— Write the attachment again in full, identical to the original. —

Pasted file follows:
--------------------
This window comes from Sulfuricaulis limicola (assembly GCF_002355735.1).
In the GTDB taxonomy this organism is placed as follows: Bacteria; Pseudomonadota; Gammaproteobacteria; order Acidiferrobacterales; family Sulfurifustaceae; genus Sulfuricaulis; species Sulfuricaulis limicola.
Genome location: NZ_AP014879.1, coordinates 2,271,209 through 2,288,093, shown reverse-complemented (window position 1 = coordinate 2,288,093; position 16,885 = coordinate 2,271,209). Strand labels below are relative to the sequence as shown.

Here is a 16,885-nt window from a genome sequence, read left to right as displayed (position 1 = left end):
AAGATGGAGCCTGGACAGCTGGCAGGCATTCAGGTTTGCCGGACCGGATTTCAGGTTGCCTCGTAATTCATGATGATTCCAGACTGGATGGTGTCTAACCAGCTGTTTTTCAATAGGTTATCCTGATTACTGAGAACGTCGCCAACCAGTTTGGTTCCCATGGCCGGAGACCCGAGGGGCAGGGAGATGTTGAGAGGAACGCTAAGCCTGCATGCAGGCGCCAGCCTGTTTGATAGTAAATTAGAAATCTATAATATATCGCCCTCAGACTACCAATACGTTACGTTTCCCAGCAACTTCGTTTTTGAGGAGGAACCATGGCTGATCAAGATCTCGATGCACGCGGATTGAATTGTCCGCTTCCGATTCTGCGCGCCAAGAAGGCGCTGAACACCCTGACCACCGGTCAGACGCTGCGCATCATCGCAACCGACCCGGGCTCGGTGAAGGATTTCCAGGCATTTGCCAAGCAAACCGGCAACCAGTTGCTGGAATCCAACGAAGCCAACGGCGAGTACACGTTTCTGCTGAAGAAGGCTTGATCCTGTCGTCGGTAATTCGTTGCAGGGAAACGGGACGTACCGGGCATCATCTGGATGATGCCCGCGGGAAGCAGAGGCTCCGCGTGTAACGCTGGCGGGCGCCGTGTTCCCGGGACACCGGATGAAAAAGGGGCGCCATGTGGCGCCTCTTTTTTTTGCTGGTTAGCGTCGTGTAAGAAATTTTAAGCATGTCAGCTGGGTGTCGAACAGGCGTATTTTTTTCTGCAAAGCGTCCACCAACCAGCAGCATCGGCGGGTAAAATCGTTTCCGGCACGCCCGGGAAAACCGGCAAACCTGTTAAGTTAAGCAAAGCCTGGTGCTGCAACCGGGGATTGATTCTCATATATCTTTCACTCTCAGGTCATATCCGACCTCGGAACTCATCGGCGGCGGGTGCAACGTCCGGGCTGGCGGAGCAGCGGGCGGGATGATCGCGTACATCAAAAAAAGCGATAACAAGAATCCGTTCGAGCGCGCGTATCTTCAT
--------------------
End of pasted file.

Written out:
This window comes from Sulfuricaulis limicola (assembly GCF_002355735.1).
In the GTDB taxonomy this organism is placed as follows: Bacteria; Pseudomonadota; Gammaproteobacteria; order Acidiferrobacterales; family Sulfurifustaceae; genus Sulfuricaulis; species Sulfuricaulis limicola.
Genome location: NZ_AP014879.1, coordinates 2,271,209 through 2,288,093, shown reverse-complemented (window position 1 = coordinate 2,288,093; position 16,885 = coordinate 2,271,209). Strand labels below are relative to the sequence as shown.

Here is a 16,885-nt window from a genome sequence, read left to right as displayed (position 1 = left end):
AAGATGGAGCCTGGACAGCTGGCAGGCATTCAGGTTTGCCGGACCGGATTTCAGGTTGCCTCGTAATTCATGATGATTCCAGACTGGATGGTGTCTAACCAGCTGTTTTTCAATAGGTTATCCTGATTACTGAGAACGTCGCCAACCAGTTTGGTTCCCATGGCCGGAGACCCGAGGGGCAGGGAGATGTTGAGAGGAACGCTAAGCCTGCATGCAGGCGCCAGCCTGTTTGATAGTAAATTAGAAATCTATAATATATCGCCCTCAGACTACCAATACGTTACGTTTCCCAGCAACTTCGTTTTTGAGGAGGAACCATGGCTGATCAAGATCTCGATGCACGCGGATTGAATTGTCCGCTTCCGATTCTGCGCGCCAAGAAGGCGCTGAACACCCTGACCACCGGTCAGACGCTGCGCATCATCGCAACCGACCCGGGCTCGGTGAAGGATTTCCAGGCATTTGCCAAGCAAACCGGCAACCAGTTGCTGGAATCCAACGAAGCCAACGGCGAGTACACGTTTCTGCTGAAGAAGGCTTGATCCTGTCGTCGGTAATTCGTTGCAGGGAAACGGGACGTACCGGGCATCATCTGGATGATGCCCGCGGGAAGCAGAGGCTCCGCGTGTAACGCTGGCGGGCGCCGTGTTCCCGGGACACCGGATGAAAAAGGGGCGCCATGTGGCGCCTCTTTTTTTTGCTGGTTAGCGTCGTGTAAGAAATTTTAAGCATGTCAGCTGGGTGTCGAACAGGCGTATTTTTTTCTGCAAAGCGTCCACCAACCAGCAGCATCGGCGGGTAAAATCGTTTCCGGCACGCCCGGGAAAACCGGCAAACCTGTTAAGTTAAGCAAAGCCTGGTGCTGCAACCGGGGATTGATTCTCATATATCTTTCACTCTCAGGTCATATCCGACCTCGGAACTCATCGGCGGCGGGTGCAACGTCCGGGCTGGCGGAGCAGCGGGCGGGATGATCGCGTACATCAAAAAAAGCGATAACAAGAATCCGTTCGAGCGCGCGTATCTTCAT